Wondering how to make your home warm now autumn’s well and truly here? Adding an extension and not sure how to heat it? When you’re thinking heating, don’t just consider the traditional options. There are new technologies that might just be what you’re looking for.
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Ground source heat pumps
If you’re doing major work – building your own home or undertaking extensive renovations – you might want to think about a ground source heat pump. These consist of a system of pipes buried in your garden. The pipes circulate a mixture of water and antifreeze and absorb heat from the ground, which goes through a heat exchanger and into a heat pump, eventually powering your heating. The system can work with radiators, but it is much better teamed with a wet underfloor heating system where the temperature of water required is lower.
The pipe is laid in trenches around two metres deep, but if your garden isn’t big enough, a vertical loop can be installed instead. To make the idea a viable one, your ground must be suitable for digging like this, and the machinery that’ll do the job needs to be able to get to your garden.
It’s also vital that your home is well insulated, so if you’re not in the business of building a new energy-efficient home, make sure you do the necessary renovation work before you consider a ground source heat pump.
This system is an investment. The Energy Saving Trust says that costs of around £11,000 to £15,000 are involved. You probably won’t need planning permission, but always check with your local authority.
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Air source heat pumps
You’ve guessed it: air source heat pumps work by using energy from the air to heat your home. They’re much simpler to fit than ground source designs as they’re attached to an exterior wall or placed on the ground in a position where they’ll get good airflow. A typical system will cost around £7,000 to £14,000, according to the Energy Saving Trust.
Just like ground source pumps, they should be teamed with underfloor heating systems rather than radiators. You’ll also be better off with a separate system, such as solar water heating, to heat your domestic hot water if you opt for this route.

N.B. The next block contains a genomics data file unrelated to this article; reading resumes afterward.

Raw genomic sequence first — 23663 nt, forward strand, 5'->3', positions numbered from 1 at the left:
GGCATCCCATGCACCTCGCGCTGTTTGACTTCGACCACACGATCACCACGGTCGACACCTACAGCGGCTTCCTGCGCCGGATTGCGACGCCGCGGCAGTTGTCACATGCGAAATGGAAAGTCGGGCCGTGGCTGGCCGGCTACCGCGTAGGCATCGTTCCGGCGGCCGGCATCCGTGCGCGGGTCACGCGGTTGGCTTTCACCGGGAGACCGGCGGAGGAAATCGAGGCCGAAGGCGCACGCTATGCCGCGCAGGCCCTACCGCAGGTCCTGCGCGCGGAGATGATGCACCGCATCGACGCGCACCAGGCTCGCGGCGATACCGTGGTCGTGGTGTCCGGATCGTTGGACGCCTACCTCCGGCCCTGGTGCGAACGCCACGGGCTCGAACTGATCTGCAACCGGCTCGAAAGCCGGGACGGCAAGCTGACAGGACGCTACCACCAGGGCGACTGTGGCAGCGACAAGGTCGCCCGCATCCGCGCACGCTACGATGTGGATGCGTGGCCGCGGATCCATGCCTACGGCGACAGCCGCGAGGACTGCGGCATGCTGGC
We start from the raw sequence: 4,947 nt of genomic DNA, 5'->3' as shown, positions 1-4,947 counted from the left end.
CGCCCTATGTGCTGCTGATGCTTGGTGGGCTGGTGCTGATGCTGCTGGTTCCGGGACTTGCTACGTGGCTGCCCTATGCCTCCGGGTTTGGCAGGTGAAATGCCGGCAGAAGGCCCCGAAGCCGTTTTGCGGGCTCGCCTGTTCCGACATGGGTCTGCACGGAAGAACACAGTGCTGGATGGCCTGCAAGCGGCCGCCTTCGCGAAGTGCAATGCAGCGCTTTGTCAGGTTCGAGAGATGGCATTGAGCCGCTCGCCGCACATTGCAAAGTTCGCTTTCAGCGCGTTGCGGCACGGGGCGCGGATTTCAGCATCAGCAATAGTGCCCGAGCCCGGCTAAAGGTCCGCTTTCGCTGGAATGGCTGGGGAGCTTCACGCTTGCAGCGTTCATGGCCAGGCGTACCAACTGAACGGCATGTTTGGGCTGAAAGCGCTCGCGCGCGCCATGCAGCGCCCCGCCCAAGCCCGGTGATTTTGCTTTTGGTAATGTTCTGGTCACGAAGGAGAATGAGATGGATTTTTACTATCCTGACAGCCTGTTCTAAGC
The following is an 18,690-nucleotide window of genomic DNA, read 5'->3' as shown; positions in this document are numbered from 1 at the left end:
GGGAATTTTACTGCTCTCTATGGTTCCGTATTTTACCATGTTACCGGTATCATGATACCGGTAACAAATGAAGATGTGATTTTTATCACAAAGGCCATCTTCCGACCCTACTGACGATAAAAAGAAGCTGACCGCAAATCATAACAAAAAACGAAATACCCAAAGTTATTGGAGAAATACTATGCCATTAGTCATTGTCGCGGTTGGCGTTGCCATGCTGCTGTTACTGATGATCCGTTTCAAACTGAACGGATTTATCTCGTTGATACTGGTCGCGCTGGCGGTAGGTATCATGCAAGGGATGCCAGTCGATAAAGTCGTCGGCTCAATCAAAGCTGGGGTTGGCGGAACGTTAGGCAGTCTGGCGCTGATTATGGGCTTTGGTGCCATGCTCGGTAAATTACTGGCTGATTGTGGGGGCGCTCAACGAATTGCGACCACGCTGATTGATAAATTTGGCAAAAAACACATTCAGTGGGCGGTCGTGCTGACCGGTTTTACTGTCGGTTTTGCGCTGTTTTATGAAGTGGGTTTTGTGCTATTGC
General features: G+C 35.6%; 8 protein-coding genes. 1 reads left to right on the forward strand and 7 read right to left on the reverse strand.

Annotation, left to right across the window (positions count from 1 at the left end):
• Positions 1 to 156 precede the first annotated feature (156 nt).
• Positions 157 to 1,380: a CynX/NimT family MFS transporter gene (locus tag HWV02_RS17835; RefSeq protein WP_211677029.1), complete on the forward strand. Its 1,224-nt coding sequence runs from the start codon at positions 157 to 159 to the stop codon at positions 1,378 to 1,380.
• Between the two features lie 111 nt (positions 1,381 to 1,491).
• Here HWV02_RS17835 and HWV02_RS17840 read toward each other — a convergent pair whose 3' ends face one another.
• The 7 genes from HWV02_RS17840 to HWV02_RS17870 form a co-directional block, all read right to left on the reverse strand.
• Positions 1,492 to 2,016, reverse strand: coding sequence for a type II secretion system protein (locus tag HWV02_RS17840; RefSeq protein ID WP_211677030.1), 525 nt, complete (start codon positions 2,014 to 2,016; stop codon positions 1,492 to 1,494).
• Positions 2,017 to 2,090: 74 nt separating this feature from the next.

As well as these so-called air-to-water systems, there are air-to-air systems, which use fans to bring heat to your rooms, and can provide cool air in summer.
The words of warning with this method of heating? Again, you need a well-insulated home, so put in the necessary work first. Depending on where you live, you may need planning permission for your air source heat pump. Your local council can advise.
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Heating your home with wood isn’t exactly a 21st-century innovation, but the systems that help you do so can have contemporary credentials. Biomass boilers use logs or pellets and can power your central heating and hot water system. Unfortunately, installation costs are considerably steeper than those for an energy-efficient gas boiler at between £14,000 and £19,000 for an automatically fed pellet boiler.
They’re not for homes too small to swing a log either. A wood boiler will take up more space than one powered by gas or oil, and you’ll need to accommodate its flue as well. Bear in mind that your fuel will take up storage space, too – and if you can’t buy in bulk, you are going to end up paying more for it. Wood-fuelled boilers also require regular cleaning or, depending on the model, ash removal and maintenance checks. It’s essential that the chimney and flue are swept regularly as well.
Once again, contact your local council to find out if planning permission might be needed; your system will be subject to building regulations.
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Micro combined heat and power
A micro CHP unit will generate some electricity as well as heat for your home and it looks and is sized like a boiler, so you can position it on the floor, or hang it on the wall. They run on mains gas or LPG. The options available for homes are very new, so if you like the idea of being an early adopter, now’s your chance.
If you’re interested in the new technologies, find an installer via the micro generation certification scheme (MGS).